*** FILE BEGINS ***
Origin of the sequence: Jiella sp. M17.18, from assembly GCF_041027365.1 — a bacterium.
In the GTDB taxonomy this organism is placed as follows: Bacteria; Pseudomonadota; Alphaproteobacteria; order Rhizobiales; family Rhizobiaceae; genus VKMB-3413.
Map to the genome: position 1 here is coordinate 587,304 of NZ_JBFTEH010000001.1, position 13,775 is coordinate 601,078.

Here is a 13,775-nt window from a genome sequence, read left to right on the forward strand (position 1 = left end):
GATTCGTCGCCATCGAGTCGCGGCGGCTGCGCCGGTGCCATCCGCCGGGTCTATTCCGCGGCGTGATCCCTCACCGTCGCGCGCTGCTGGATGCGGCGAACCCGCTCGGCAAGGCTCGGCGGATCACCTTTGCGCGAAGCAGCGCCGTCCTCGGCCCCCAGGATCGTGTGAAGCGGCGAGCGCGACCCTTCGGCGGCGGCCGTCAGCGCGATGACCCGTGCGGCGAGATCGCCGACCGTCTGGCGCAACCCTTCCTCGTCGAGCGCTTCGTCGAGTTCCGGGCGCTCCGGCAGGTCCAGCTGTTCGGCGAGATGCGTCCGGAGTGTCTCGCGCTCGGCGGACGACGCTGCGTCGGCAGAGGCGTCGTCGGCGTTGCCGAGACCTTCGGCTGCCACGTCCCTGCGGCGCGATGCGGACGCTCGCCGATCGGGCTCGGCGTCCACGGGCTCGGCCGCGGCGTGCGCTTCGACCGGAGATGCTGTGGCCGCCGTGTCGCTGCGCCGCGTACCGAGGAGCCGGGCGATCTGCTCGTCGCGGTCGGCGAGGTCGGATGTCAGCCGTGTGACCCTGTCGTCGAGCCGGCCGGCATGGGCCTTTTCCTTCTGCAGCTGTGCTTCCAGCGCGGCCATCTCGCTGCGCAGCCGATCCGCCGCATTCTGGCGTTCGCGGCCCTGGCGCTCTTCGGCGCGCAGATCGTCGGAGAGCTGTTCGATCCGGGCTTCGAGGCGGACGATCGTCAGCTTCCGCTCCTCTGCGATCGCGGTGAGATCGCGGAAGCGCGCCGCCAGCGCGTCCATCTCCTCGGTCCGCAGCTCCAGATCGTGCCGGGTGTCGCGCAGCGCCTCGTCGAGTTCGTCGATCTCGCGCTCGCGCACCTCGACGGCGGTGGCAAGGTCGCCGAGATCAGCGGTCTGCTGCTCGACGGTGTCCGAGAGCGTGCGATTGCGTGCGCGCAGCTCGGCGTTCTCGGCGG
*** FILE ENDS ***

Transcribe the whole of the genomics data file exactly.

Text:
Origin of the sequence: Jiella sp. M17.18, from assembly GCF_041027365.1 — a bacterium.
In the GTDB taxonomy this organism is placed as follows: Bacteria; Pseudomonadota; Alphaproteobacteria; order Rhizobiales; family Rhizobiaceae; genus VKMB-3413.
Map to the genome: position 1 here is coordinate 587,304 of NZ_JBFTEH010000001.1, position 13,775 is coordinate 601,078.

Here is a 13,775-nt window from a genome sequence, read left to right on the forward strand (position 1 = left end):
GATTCGTCGCCATCGAGTCGCGGCGGCTGCGCCGGTGCCATCCGCCGGGTCTATTCCGCGGCGTGATCCCTCACCGTCGCGCGCTGCTGGATGCGGCGAACCCGCTCGGCAAGGCTCGGCGGATCACCTTTGCGCGAAGCAGCGCCGTCCTCGGCCCCCAGGATCGTGTGAAGCGGCGAGCGCGACCCTTCGGCGGCGGCCGTCAGCGCGATGACCCGTGCGGCGAGATCGCCGACCGTCTGGCGCAACCCTTCCTCGTCGAGCGCTTCGTCGAGTTCCGGGCGCTCCGGCAGGTCCAGCTGTTCGGCGAGATGCGTCCGGAGTGTCTCGCGCTCGGCGGACGACGCTGCGTCGGCAGAGGCGTCGTCGGCGTTGCCGAGACCTTCGGCTGCCACGTCCCTGCGGCGCGATGCGGACGCTCGCCGATCGGGCTCGGCGTCCACGGGCTCGGCCGCGGCGTGCGCTTCGACCGGAGATGCTGTGGCCGCCGTGTCGCTGCGCCGCGTACCGAGGAGCCGGGCGATCTGCTCGTCGCGGTCGGCGAGGTCGGATGTCAGCCGTGTGACCCTGTCGTCGAGCCGGCCGGCATGGGCCTTTTCCTTCTGCAGCTGTGCTTCCAGCGCGGCCATCTCGCTGCGCAGCCGATCCGCCGCATTCTGGCGTTCGCGGCCCTGGCGCTCTTCGGCGCGCAGATCGTCGGAGAGCTGTTCGATCCGGGCTTCGAGGCGGACGATCGTCAGCTTCCGCTCCTCTGCGATCGCGGTGAGATCGCGGAAGCGCGCCGCCAGCGCGTCCATCTCCTCGGTCCGCAGCTCCAGATCGTGCCGGGTGTCGCGCAGCGCCTCGTCGAGTTCGTCGATCTCGCGCTCGCGCACCTCGACGGCGGTGGCAAGGTCGCCGAGATCAGCGGTCTGCTGCTCGACGGTGTCCGAGAGCGTGCGATTGCGTGCGCGCAGCTCGGCGTTCTCGGCGG